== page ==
A plan by Japan, the world’s largest LNG market, to close old and inefficient coalfired
power plants by 2030 could lead to an increase in the country’s LNG demand, said a senior official with the Ministry of Economy, Trade and Industry (Meti).
Last week, Japan’s Meti announced that it will introduce measures to accelerate closures of old coalfired plants to achieve an earlier set goal of reducing the share of coal in the power mix from the current 32%, down to 26%. The government plans to consider new rules, tax incentives and hold discussions with the industry and experts. Although it was not revealed how many plants will be affected, Japanese media reported that 100 plants out of the existing 140 plants, which emit a large amount of CO2, will be targeted.
“Meti’s decision will certainly have an impact on Japan’s future power plants. We have to secure more LNGfired power plants,” Takeshi Soda, Meti’s director for oil and gas, told the Japan LNG & Gas Virtual Summit organized by DMG Events on Wednesday. There is a strong need for a “more flexible and stable LNG price,” Soda said, pointing to the importance of LNG amid a global trend toward decarbonization.
“LNG is still important not only for developed countries, but also developing economies, which need supply of electricity.” Soda reaffirmed Meti’s support for Japanese firms to build LNG plants and regasification infrastructure outside of
Japan under a $10 billion publicprivate initiative, which was announced last year (LNGI Sep.27'19). Such financial support will encourage the expansion of the global LNG trade, enhance supply security for Japan and create business opportunities for Japanese firms, he said.
News of the coal closures has come at a time when Japan is expected to conduct a review of its basic energy policy, which is revised every three years. “A review of the energy policy is due by end 2020 or early 2021,” according to Soda, who declined to be drawn on what would be the direction of the revised policy.
Increasing environmental pressures on coal have already pushed some utilities to switch from using coal as a fuel to LNG for new power plants (LNGI Sep.5'19). Under the 2015 Paris agreement, Japan pledged to cut its emissions by 26% by 2030 compared with 2013 levels, which cannot be achieved if it continues to build new coalfired plants.
Japan remains keen to restart its nuclear power units which suspended operations following the 2011 Fukushima disaster. “Meti is still struggling to restart nuclear, which is the most stable fuel,” Soda said.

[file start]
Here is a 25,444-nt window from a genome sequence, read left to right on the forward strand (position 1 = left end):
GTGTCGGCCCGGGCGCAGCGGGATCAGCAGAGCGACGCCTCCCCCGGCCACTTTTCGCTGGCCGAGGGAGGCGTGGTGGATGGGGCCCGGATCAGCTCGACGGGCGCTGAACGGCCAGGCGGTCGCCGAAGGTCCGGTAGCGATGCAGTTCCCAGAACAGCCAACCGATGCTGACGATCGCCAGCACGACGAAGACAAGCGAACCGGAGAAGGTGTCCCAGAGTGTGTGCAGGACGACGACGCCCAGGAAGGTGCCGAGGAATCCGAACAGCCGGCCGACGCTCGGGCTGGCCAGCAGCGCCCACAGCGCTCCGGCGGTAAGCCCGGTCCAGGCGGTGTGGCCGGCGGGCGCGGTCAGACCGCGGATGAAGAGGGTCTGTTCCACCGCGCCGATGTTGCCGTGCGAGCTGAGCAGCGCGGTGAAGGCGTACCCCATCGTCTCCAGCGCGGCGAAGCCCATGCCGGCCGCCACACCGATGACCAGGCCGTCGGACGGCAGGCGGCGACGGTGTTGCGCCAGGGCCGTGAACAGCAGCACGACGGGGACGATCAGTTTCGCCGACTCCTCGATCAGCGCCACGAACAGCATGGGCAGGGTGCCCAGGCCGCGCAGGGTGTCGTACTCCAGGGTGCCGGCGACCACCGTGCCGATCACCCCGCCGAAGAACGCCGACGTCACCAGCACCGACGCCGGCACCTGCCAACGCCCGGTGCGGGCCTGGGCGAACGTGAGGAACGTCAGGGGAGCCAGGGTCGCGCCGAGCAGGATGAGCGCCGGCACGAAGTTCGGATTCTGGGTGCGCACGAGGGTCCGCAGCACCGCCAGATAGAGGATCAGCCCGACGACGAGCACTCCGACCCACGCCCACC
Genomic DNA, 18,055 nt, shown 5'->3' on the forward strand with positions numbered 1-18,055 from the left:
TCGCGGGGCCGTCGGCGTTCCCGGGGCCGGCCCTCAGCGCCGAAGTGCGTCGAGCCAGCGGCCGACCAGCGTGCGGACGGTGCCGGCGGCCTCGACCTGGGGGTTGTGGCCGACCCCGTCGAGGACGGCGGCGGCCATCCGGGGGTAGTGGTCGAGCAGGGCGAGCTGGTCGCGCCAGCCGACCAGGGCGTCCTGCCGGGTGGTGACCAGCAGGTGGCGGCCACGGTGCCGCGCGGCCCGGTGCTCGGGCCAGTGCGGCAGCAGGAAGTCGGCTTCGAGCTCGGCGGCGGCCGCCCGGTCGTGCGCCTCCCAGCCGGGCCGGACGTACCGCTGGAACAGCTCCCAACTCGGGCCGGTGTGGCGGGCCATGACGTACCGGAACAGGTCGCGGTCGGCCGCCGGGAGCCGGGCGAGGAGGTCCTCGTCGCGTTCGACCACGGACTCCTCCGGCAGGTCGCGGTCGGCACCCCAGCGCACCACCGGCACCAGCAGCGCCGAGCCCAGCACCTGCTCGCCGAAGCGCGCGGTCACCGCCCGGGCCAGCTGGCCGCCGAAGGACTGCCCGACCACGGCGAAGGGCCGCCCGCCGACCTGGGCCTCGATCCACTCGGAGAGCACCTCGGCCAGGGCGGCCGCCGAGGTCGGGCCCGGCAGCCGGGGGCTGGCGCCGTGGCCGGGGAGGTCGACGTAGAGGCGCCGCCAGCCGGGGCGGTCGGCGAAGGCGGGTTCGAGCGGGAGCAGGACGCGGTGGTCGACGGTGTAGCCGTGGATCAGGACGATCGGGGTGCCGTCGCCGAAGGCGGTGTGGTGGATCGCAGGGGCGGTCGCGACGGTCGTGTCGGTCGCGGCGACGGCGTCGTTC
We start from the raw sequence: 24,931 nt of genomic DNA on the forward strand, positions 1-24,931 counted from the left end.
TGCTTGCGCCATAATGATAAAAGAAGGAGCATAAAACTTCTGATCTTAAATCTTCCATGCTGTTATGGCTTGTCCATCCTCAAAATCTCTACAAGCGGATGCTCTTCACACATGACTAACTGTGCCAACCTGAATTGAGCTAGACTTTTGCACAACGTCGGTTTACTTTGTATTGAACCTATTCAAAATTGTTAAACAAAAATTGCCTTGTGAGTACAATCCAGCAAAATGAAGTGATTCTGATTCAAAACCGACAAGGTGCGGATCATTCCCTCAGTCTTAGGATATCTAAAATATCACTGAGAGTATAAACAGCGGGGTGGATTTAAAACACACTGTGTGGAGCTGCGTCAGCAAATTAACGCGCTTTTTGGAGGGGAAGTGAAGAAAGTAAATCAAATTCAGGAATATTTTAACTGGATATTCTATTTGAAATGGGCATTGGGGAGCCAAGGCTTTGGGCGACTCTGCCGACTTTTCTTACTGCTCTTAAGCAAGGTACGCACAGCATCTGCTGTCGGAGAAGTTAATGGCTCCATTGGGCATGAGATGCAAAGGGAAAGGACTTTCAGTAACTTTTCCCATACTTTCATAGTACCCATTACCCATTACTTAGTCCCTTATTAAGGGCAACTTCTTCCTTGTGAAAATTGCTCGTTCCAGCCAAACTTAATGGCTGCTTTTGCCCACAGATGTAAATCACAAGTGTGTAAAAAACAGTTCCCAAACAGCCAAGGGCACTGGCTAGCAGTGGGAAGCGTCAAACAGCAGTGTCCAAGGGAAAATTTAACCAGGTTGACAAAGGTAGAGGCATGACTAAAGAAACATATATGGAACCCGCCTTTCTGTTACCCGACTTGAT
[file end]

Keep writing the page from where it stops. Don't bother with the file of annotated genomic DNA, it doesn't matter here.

Until now, only nine units out of 34 operable reactors in Japan have restarted (LNGI May11'20). In 2018, the Japanese government maintained its fuel targets from the last update in 2015 (LNGI May17'18).
Nuclear is expected to account for 20%22% of Japan's power supply in 2030, with renewables on 22%24% and fossil fuels making up the remainder (LNGI Apr.5'18). Gas is expected to make up the highest share of the fossil fuel mix at 27%, followed by coal (26%) and oil (3%).
Meti previously forecast that Japan’s LNG demand would decline over the long term due to an aging population, increasing share of renewables and restarts of more nuclear units. Japan’s LNG imports have fallen steadily from 87.3 million tons in 2012, which saw strong growth following Fukushima, to 77.3 million tons in 2019.
Wood Mackenzie said Japan’s policy shift could create significant upside for LNG demand but it remains to be seen if the closures are achievable and whether it would really represent a Uturn on coal. The consultancy said around 24 GW of currently operational coalfired plants are considered low efficiency defined as requiring more than 8,600 btu per kWh of output which represents about 51% of Japan’s operational coalfired units. If a gradual phase out takes place over the next decade, Japan’s power mix has little option but to rely on nuclear and imported LNG, it said.
“’Lost’ coal generation could reach around 160 TWh by 2030. Nuclear would have to be increased but gas would fill most of the gap,” said Frank Yu, Woodmac’s principal consultant for its Asia power and renewables team. By 2030, up to an additional 13 million tons of LNG could be needed to fill the gap, Yu estimates.
Despite Japan’s plans to build over 50 GW of renewable capacity through 2030, Yu warns high costs in Japan would make an accelerated rampup challenging.
But coal would continue to have a role in Japan as around 6.1 GW of ultrasupercritical and integrated gasification combinedcycle coal plants are now under construction. “With higher operational efficiencies, adding a significant volume of newer units to replace lessefficient plants would clearly support a continued role for coal in Japan’s power mix,” Yu said.